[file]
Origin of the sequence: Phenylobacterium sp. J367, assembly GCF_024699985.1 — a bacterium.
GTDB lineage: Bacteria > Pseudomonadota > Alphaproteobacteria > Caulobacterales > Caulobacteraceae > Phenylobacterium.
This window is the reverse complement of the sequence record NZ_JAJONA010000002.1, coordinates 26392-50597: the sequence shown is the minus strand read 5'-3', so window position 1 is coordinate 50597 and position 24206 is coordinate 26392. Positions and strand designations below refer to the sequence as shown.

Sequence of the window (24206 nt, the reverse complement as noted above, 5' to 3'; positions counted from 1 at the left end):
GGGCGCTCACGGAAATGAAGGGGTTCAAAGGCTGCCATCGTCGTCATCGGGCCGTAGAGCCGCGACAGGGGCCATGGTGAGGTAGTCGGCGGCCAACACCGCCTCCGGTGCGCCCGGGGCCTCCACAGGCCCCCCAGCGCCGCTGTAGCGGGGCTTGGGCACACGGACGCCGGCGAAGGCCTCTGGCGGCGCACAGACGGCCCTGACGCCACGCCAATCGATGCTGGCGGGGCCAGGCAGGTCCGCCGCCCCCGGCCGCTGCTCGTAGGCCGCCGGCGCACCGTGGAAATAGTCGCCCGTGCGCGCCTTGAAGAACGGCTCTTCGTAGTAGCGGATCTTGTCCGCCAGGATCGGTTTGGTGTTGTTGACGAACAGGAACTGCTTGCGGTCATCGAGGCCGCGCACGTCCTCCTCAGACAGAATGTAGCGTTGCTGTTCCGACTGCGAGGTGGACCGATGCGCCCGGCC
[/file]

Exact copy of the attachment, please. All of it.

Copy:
Origin of the sequence: Phenylobacterium sp. J367, assembly GCF_024699985.1 — a bacterium.
GTDB lineage: Bacteria > Pseudomonadota > Alphaproteobacteria > Caulobacterales > Caulobacteraceae > Phenylobacterium.
This window is the reverse complement of the sequence record NZ_JAJONA010000002.1, coordinates 26392-50597: the sequence shown is the minus strand read 5'-3', so window position 1 is coordinate 50597 and position 24206 is coordinate 26392. Positions and strand designations below refer to the sequence as shown.

Sequence of the window (24206 nt, the reverse complement as noted above, 5' to 3'; positions counted from 1 at the left end):
GGGCGCTCACGGAAATGAAGGGGTTCAAAGGCTGCCATCGTCGTCATCGGGCCGTAGAGCCGCGACAGGGGCCATGGTGAGGTAGTCGGCGGCCAACACCGCCTCCGGTGCGCCCGGGGCCTCCACAGGCCCCCCAGCGCCGCTGTAGCGGGGCTTGGGCACACGGACGCCGGCGAAGGCCTCTGGCGGCGCACAGACGGCCCTGACGCCACGCCAATCGATGCTGGCGGGGCCAGGCAGGTCCGCCGCCCCCGGCCGCTGCTCGTAGGCCGCCGGCGCACCGTGGAAATAGTCGCCCGTGCGCGCCTTGAAGAACGGCTCTTCGTAGTAGCGGATCTTGTCCGCCAGGATCGGTTTGGTGTTGTTGACGAACAGGAACTGCTTGCGGTCATCGAGGCCGCGCACGTCCTCCTCAGACAGAATGTAGCGTTGCTGTTCCGACTGCGAGGTGGACCGATGCGCCCGGCC